Wednesday, January 9, 2008

Human Hair @ Cinders

BROOKLYN, Jan. 5 - My participation in the latest opening of my and Neil Burke's traveling art exhibition "Human Hair" - at the Cinders Gallery in Williamsburg - began eleven hours early, at 5 AM, with the first of a dozen distressing calls to Federal Express. The day before, a package holding some key drawings had fallen into the gears of the vast Fed Ex machine, and now I had only hours to track it down. Depending on who I spoke with, my artwork was either in Tennessee, Jamaica (Queens), JFK airport, or someplace called "Newark New Hair Say". After a half hour of 106.7, NY's Light FM, a Fed Ex rep came on the line and told me to be patient, wait a few more hours, and keep calling. Patience - my patience - became a running theme of these calls, even as the agents I spoke with grew more and more exasperated. By noon, I had reached a manager in the hub that held my package, and she sounded enraged. "Sir, do you understand that my supervisor will need to empty out the can?" she asked mysteriously. "Do you understand that we have 5,000 packages here? That it is a Saturday and we are short staffed?" As she scolded me, I recognized a note of disorganized panic I've only heard once before, the time I called my local pizza place and found their staff stoned and terrified, and a woman leaned into the phone, whispered we can't deliver your pizza, and hung up.

As a rule of thumb, art shows are generally hung at least one day before opening. When I called Neil after 2PM, he was still mired in lower Manhattan traffic, the show opening less than five hours away. Except for the missing package, all of our art was in Neil's car. A feeling of doom set in. Finally, at a quarter to three, a kindly Fed Ex employee named Richard Prevetti ("like the car") called and said he was holding my package in his hands and that he would be able to drop it off at the gallery on his way home. I googled his last name and found no car matching that make or model, but something in the tone of his voice told me that I could trust him.

I talked with Neil at 3:20 and from the slightly altered reverb on his voice surmised that he was no longer in a slowly moving car but standing in a large room with perilously bare walls. Noelle Burke and John Michaels from Towel were on hand to help speed-hang the show. I spoke with John and told him how disturbed I was at his resemblance to the sexy Asia Argento in 2005's "Land Of The Dead", and then more solemnly apologized for not being there and thus being an asshole. "That seems to be the building consensus," he laughed. At 4:30 Neil called again, said the show was hung and looked snazzy but that Mr. Prevetti had not yet arrived, leaving a large blank spot on the wall. I started to say that he could caption this blank space as an artistic response to my absence, but that seemed like an inappropriate joke, so I let it go.

photo by Noelle Burke

My absence: it is a depressing fact of life that one will occasionally have a bad autumn, that one will get stiffed by their temp agency and then double-stiffed by the large Santa Monica dot com for which one has done work in the past and, hey, Christmas hits and then suddenly one is left without the funds for a simple plane ticket to New York. As the night progressed, I pictured myself as an invisible eavesdropping ghost, flittering between the walls and the crowd. If my art ever sells for Sotheby's prices, perhaps I shared the airspace with all the invisible time travelers who will be dipping back into my illustrious artistic past for a glimpse of the days when one of my screenprint editions sold for a measly $25.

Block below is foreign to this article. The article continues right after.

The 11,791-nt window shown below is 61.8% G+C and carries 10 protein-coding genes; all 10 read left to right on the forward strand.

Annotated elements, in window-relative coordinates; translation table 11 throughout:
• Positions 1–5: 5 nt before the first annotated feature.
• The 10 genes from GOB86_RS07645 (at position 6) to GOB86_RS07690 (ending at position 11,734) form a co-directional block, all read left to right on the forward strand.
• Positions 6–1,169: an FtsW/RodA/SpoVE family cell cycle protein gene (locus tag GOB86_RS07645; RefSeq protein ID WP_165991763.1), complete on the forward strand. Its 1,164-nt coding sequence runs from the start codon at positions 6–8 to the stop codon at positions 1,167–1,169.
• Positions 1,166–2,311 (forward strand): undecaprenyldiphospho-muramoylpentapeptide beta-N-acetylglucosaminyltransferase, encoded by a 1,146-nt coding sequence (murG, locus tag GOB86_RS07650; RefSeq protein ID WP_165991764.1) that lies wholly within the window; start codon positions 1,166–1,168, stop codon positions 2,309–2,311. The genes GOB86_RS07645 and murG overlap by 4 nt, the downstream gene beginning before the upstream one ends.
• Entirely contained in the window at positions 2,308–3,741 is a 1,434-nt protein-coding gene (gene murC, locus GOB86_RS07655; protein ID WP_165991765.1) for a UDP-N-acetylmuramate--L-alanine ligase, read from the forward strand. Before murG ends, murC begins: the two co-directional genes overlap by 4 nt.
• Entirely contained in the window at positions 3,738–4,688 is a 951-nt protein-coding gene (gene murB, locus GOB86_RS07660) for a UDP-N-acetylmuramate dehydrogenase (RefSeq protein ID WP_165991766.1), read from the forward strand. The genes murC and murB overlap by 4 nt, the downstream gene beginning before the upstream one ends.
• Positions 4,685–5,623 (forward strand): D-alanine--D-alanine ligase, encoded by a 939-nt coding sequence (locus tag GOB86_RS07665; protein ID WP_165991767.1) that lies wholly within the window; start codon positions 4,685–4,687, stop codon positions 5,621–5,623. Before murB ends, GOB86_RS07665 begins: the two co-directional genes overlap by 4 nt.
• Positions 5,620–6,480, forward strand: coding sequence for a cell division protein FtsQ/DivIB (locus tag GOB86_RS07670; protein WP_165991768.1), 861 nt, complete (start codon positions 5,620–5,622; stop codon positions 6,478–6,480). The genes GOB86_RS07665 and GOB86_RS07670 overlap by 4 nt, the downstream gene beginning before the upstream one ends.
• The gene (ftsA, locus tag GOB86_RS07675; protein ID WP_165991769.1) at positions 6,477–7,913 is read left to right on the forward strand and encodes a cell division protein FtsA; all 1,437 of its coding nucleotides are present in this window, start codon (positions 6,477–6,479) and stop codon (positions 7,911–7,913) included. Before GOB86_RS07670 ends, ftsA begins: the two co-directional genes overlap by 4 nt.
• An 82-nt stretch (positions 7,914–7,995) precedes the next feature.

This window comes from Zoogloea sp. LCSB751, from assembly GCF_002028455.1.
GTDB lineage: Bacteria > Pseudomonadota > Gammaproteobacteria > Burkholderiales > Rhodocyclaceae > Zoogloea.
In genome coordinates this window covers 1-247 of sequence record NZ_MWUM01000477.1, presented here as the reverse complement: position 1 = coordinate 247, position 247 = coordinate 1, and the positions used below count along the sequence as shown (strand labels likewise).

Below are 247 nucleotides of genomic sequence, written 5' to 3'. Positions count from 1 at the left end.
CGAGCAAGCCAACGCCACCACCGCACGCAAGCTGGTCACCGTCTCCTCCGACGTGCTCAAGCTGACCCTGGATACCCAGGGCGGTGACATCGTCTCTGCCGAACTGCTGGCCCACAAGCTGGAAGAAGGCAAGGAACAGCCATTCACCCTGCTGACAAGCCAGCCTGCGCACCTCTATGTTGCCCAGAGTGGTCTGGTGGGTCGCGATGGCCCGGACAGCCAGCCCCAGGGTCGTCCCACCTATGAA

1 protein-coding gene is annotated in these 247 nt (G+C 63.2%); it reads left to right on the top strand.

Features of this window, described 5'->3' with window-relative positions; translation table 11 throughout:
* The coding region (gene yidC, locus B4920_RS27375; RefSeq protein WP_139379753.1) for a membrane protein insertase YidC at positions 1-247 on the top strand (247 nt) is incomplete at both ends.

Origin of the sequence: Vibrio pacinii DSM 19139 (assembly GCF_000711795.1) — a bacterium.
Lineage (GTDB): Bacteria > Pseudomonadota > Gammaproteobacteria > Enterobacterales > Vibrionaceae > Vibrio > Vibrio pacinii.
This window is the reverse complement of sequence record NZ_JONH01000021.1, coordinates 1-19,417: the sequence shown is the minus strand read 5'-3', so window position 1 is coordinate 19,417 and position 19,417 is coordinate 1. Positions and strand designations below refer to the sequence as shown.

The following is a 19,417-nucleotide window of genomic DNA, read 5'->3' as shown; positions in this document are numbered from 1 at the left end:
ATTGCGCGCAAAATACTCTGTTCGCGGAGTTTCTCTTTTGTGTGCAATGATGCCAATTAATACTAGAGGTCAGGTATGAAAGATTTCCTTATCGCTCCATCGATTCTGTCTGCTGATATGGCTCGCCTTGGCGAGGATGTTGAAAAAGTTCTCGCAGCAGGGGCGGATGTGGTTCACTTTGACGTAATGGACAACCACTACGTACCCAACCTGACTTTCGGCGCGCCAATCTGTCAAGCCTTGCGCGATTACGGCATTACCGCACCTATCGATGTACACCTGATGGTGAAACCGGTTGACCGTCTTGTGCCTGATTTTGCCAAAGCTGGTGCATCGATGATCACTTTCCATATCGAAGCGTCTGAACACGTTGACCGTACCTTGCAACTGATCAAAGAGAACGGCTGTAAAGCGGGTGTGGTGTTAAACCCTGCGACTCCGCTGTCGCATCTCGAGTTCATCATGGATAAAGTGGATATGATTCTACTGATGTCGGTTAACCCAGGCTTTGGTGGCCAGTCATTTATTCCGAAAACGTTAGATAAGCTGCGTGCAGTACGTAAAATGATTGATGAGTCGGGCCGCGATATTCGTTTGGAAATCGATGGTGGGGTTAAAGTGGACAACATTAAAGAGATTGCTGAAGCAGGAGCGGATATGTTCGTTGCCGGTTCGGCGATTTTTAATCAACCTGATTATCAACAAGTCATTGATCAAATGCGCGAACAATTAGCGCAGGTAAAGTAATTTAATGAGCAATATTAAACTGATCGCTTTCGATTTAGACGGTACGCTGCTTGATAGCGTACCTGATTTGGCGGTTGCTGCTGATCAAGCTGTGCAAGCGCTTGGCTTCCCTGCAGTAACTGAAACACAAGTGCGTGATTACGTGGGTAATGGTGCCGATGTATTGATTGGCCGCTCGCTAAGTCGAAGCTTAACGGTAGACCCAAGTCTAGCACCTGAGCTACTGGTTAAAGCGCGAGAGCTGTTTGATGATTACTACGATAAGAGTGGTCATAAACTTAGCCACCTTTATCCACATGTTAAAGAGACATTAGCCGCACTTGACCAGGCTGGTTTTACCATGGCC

Sometime not long before the first connoisseurs arrived, Prevetti made good with my package and confirmed to the gallery that I had literally begged for the delivery. Later, when I spoke with John Michaels, a healthy crowd noise surged in the background, and then John abruptly handed the phone to my dad, who confirmed that the show was "awesome" (John later confirmed that dad refused to take any of the credit or blame for my artistic flowering - which seems entirely reasonable - and Neil later confirmed that he'd forgotten to invite NY photographer and his one time next door neighbor Richard Kern, meaning I could forget about that photo of my dad and Kern together). At 9, I spoke on two different phones with Neil and my friend Christina, and when I pressed for juicier details on what I was missing, including fictitious juicy details, Christina told me there was, "a little weeping, and some punching of walls." Neil added that "a beautiful woman wet herself." Neil got off the phone. Christina and I talked some about the old Albany punk scene but then she got cold and needed to go back inside the gallery. "Next time, try to get your ass out here."

Solid advice, only - what next time? The Cinders showing marked the end of the traveling "Human Hair" tour, a nine-month route through small galleries in San Francisco, Berlin, St. Louis, and Richmond, VA. For the first time in the nearly 20 year, occasionally fruitful collaboration between myself and Neil Burke, we have no new joint projects lined up. From here on out we are civilians, at liberty to discuss only sports and beer whenever we speak by phone. Depending on how the rest of this century goes, the shrewd art investors who snapped up some seriously tasty drawings of toilets and ice cream cones at 2008 prices may have just scored some fantastic deals. The rest of us are out of luck.